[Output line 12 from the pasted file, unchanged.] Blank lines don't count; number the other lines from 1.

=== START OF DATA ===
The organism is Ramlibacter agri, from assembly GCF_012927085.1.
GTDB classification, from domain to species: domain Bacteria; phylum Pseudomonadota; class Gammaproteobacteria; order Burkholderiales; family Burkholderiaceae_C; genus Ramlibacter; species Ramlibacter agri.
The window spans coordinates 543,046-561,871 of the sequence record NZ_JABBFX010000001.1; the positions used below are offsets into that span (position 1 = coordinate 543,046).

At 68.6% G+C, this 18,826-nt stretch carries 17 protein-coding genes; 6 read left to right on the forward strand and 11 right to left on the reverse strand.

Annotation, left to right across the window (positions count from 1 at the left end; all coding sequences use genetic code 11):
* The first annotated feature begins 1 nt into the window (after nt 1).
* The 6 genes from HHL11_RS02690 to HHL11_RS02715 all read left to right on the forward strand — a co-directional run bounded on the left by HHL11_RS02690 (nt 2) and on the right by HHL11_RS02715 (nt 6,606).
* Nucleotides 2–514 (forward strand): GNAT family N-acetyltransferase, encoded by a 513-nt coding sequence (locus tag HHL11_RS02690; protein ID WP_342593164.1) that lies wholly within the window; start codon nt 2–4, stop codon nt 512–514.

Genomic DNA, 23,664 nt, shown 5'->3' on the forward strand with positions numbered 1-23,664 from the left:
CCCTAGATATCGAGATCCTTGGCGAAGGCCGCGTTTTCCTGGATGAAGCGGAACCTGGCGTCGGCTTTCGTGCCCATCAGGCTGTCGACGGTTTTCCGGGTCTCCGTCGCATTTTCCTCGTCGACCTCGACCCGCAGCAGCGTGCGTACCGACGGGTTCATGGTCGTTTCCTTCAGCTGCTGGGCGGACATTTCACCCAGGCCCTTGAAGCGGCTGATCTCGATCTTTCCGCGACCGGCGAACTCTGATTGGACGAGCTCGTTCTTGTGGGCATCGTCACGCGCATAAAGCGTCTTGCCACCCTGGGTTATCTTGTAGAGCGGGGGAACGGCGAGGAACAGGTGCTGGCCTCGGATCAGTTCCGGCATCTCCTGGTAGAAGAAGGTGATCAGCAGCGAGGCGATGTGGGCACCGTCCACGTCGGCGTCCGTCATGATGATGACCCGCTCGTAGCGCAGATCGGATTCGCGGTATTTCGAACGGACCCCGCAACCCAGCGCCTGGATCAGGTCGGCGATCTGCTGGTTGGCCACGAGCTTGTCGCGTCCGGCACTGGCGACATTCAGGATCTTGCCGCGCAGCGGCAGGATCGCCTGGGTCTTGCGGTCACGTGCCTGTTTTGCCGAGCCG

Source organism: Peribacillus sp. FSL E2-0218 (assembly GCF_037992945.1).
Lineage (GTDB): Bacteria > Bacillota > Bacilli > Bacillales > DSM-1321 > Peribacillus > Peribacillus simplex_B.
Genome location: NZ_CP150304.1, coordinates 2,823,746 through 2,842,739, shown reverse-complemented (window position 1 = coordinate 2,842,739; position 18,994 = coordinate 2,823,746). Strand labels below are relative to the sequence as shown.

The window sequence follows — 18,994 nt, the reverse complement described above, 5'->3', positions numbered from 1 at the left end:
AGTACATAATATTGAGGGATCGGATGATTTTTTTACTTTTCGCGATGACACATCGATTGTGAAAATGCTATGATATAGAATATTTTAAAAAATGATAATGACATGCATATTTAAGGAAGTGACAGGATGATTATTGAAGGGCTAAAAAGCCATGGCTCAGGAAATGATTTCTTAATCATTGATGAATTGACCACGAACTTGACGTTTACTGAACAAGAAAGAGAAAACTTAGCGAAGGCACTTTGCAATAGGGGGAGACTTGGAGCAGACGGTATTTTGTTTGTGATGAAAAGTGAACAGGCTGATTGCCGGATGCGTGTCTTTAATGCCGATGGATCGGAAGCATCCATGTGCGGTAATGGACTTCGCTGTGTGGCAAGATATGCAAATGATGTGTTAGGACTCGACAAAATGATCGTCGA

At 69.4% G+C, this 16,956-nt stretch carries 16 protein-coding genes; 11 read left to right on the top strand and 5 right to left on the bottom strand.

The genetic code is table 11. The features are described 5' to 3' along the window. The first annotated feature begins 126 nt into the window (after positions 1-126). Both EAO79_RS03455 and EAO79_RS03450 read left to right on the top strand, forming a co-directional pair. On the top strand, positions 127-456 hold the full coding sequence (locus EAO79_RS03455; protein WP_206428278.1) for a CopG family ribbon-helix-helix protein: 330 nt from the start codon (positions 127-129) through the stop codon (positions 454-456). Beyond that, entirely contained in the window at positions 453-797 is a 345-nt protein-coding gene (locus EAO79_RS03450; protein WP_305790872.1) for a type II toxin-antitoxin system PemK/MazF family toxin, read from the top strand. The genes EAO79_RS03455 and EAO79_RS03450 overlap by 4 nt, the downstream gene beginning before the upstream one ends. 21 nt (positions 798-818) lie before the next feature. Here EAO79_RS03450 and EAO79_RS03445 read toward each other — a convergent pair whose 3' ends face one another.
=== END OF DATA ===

Lineage (GTDB): Bacteria > Bacillota > Bacilli > Bacillales > DSM-1321 > Peribacillus > Peribacillus simplex_B.